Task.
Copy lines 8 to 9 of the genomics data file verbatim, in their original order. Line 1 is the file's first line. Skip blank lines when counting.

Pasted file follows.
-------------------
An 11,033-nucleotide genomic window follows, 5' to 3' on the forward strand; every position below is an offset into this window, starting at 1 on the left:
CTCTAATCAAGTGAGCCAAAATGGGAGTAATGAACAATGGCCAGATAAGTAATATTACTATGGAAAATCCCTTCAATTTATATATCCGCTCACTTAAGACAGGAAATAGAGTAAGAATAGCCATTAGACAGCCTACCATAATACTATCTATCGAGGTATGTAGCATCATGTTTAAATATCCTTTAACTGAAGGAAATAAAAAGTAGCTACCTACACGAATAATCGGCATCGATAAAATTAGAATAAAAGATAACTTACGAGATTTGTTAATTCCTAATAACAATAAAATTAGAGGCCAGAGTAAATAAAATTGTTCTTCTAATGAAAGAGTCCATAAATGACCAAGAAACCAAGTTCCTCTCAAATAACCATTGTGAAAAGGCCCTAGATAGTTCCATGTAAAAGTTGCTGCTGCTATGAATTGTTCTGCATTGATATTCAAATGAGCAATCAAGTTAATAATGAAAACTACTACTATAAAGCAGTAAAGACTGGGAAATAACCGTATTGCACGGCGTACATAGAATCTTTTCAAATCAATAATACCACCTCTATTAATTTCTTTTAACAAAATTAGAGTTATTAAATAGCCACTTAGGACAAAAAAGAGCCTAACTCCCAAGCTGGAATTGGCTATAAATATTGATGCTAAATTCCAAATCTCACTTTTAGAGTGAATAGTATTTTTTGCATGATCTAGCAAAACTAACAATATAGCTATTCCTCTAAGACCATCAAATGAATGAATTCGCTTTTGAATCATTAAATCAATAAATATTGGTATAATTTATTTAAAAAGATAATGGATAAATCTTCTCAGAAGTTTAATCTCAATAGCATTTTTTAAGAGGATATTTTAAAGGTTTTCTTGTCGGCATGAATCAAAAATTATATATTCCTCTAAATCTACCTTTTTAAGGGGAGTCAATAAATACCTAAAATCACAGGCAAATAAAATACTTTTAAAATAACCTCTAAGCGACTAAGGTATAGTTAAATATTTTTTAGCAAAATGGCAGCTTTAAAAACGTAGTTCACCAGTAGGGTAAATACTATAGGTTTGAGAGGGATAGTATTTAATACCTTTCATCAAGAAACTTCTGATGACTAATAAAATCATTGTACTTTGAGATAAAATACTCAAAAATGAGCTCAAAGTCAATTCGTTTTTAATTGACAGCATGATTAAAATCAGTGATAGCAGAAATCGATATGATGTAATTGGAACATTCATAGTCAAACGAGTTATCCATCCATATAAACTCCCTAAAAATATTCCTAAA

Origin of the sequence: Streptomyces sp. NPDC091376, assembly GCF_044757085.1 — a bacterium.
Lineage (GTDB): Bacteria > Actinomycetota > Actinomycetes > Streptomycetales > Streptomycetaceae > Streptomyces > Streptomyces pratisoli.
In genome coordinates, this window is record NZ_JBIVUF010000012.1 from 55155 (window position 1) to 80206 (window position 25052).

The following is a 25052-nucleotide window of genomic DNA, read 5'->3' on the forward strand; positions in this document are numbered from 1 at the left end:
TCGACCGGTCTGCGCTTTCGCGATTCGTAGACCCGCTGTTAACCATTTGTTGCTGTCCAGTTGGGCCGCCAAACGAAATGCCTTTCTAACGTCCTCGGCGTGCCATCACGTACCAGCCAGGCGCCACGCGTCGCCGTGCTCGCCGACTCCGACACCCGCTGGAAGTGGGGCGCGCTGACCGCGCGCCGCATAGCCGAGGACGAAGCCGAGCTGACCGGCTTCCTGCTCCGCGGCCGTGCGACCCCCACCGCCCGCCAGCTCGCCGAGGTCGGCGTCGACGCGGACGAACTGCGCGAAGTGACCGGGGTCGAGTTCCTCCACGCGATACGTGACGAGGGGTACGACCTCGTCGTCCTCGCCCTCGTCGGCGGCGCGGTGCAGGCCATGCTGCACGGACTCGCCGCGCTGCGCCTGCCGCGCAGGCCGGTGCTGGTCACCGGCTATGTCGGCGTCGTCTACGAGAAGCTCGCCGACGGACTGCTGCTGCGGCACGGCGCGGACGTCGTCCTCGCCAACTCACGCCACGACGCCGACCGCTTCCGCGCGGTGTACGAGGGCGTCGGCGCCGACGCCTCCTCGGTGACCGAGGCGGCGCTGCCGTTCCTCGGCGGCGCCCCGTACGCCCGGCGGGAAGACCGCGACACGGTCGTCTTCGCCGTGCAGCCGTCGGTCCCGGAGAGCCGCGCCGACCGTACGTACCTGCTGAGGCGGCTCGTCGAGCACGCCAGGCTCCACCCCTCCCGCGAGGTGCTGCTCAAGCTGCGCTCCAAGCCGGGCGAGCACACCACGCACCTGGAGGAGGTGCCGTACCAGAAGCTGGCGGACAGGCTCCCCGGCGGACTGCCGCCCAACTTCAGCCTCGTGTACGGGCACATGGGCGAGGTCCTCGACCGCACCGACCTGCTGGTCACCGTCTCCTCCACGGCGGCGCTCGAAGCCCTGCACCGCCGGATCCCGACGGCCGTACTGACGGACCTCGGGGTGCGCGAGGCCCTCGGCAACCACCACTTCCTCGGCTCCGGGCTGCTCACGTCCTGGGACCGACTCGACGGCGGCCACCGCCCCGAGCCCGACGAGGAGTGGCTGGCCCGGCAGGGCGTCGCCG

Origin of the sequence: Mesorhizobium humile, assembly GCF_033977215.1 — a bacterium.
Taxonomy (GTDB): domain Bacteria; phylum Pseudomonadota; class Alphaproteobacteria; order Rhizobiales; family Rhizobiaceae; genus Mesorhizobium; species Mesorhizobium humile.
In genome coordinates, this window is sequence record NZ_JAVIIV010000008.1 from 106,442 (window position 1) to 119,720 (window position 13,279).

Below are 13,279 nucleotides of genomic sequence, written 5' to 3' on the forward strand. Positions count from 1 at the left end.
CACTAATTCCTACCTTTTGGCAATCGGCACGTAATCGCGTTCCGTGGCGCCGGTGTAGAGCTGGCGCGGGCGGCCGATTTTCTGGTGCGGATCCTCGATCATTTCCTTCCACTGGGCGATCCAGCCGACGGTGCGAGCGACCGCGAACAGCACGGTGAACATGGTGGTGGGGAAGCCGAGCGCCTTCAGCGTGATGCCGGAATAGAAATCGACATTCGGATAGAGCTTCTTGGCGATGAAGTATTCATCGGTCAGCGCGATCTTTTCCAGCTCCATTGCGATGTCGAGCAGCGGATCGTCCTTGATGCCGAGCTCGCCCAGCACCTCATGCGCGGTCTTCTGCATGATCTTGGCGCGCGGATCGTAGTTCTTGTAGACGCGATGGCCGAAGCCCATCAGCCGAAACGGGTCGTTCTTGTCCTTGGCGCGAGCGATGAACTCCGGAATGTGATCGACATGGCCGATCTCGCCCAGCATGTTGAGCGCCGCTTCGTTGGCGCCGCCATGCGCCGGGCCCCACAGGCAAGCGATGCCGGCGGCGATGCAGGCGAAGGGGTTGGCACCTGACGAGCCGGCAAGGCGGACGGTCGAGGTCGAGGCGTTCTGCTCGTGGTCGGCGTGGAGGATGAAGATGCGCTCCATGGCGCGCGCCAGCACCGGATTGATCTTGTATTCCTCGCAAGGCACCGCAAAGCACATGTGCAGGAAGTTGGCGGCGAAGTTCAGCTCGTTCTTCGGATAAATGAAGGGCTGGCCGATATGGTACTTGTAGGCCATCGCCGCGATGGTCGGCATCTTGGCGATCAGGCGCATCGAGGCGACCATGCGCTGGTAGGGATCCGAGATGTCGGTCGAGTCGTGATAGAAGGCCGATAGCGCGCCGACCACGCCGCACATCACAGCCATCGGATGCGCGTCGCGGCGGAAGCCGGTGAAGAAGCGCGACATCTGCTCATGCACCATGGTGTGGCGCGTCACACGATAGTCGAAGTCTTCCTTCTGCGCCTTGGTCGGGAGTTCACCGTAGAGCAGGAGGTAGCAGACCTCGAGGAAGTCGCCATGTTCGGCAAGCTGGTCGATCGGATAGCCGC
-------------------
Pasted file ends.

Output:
Origin of the sequence: Mesorhizobium humile, assembly GCF_033977215.1 — a bacterium.
Taxonomy (GTDB): domain Bacteria; phylum Pseudomonadota; class Alphaproteobacteria; order Rhizobiales; family Rhizobiaceae; genus Mesorhizobium; species Mesorhizobium humile.